Unlocking the cell enhances student learning of the genetic code
An open-source educational biotechnology called the 'Genetic Code Kit' allows students to interact with the molecular process inside cells in new ways. Researchers show that adapting state-of-the-art biotechnology for the classroom could transform how biology and biochemistry are taught to high school and undergraduate students. (2020-08-19)

Women less likely to receive pay for college internships
The odds of women receiving pay for a college internship are 34% lower than for men, according to new research from Binghamton University, State University of New York. (2020-08-18)

Smartphones are lowering student's grades, study finds
The ease of finding information on the internet is hurting students' long-term retention and resulting in lower grades on exams, according to a Rutgers University-New Brunswick study. (2020-08-18)

UIC study examines high schoolers' accuracy in classification of their peers
A study led by UIC's Rachel Gordon examines the accuracy of adolescent peer group classifications based on similar values, behaviors, and interests. (2020-08-17)

Study: More than half of US students experience summer learning losses five years in a row
Following U.S. students across five summers between grades 1 and 6, a little more than half (52 percent) experienced learning losses in all five summers, according to a large national study published today. Students in this group lost an average of 39 percent of their total school year gains during each summer. (2020-07-09)

Colleges that emphasize activism have more civically engaged students
Students tend to be more engaged in activism if the school that they attend emphasizes social and political issues, according to new research featuring faculty at Binghamton University, State University of New York. (2020-07-07)

Quantum physics provides a way to hide ignorance
Students can hide their ignorance and answer questions correctly in an exam without their lack of knowledge being detected by teachers -- but only in the quantum world. (2020-06-29)

Study: New leaders emerge as organizations go to virtual work spaces
The study found that in face-to-face gatherings, team members value those with 'classic' leadership characteristics, such as extroversion and intelligence, but in virtual settings, those qualities take a backseat to those who take action. (2020-06-29)

Sexist views on education within families affect future academic choices
The lockdown measures introduced to prevent the spread of the coronavirus have led to classrooms being closed. In certain households, this may result in young people being more influenced by scenarios with a prevalence of sexism -- gender-based discrimination. This is particularly relevant in the case of those students having to make decisions this year, regarding their choice of training module or university degree subject. A study has analysed academic sexism in baccalaureate programmes at schools. (2020-06-26)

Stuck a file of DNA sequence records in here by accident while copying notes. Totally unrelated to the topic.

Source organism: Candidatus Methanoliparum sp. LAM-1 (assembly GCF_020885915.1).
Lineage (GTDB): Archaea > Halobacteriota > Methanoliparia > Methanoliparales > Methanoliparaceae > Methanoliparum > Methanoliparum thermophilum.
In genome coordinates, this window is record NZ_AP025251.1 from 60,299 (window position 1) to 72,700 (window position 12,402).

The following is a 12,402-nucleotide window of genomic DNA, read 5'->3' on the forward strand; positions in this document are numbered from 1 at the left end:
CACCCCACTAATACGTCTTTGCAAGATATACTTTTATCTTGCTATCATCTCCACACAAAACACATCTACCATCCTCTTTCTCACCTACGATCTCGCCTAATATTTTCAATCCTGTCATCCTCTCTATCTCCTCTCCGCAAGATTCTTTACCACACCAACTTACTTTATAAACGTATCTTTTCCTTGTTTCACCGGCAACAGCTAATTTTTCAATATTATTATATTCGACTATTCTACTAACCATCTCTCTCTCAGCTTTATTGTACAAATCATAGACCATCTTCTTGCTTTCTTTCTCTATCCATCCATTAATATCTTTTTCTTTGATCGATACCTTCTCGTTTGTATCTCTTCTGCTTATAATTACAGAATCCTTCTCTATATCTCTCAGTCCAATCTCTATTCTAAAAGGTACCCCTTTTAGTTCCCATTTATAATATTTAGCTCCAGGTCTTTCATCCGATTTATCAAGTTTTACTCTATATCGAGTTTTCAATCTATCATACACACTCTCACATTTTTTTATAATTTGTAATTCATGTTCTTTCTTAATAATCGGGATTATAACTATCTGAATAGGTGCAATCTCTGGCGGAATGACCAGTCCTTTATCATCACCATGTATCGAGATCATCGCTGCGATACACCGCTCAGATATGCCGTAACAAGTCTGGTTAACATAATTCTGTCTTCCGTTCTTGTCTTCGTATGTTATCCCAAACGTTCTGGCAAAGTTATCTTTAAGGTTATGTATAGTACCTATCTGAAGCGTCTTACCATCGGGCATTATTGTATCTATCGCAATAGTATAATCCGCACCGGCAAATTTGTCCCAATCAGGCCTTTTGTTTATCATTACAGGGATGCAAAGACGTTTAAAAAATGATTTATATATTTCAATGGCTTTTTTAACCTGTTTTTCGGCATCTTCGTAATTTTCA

Addressing the persistent gender gaps in some STEM pursuits
In a Policy Forum, Joseph Cimpian and colleagues identify blind spots in current educational policy designed to remedy gender inequity in STEM and argue that interventions may need to become more nuanced concerning student achievement. (2020-06-18)

Achievement isn't why more men are majoring in physics, engineering and computer science
Researchers at New York University's Steinhardt School found that the reason there are more undergraduate men than women majoring in physics, engineering and computer science is not because men are higher achievers. On the contrary, the scholars found that men with very low high-school GPAs in math and science and very low SAT math scores were choosing these math-intensive majors just as often as women with much higher math and science achievement. (2020-06-18)

News reports of education 'achievement gaps' may perpetuate stereotypes of Black Americans
A new study finds that TV news reporting about racial achievement gaps led viewers to report exaggerated stereotypes of Black Americans as lacking education and may have increased implicit stereotyping of Black students as less competent than White students. (2020-06-11)

Study casts doubt on usefulness of Ofsted ratings
A study, led by the University of York, suggests that Ofsted ratings of secondary school quality account for less than one percent of the differences in students' educational achievement at age 16. For example, if one student attending a school rated ''good'' achieves an A at GCSE and another student from a school that ''requires improvement'' gets a B - the study reveals that only one tenth of the difference in their grades can be attributed to the school rating. (2020-06-02)

Can copying your friends help you achieve your goals?
Consumers often struggle to achieve self-set life improvement goals, but what if deliberately emulating the successful strategies used by their friends could help them? (2020-05-26)

Parents with degrees give their children significant advantage in maths
Children of parents with a degree are almost a year of schooling ahead in maths by the age 11 than peers whose parents have just GCSEs, a new study by the University of Sussex has discovered. (2020-05-20)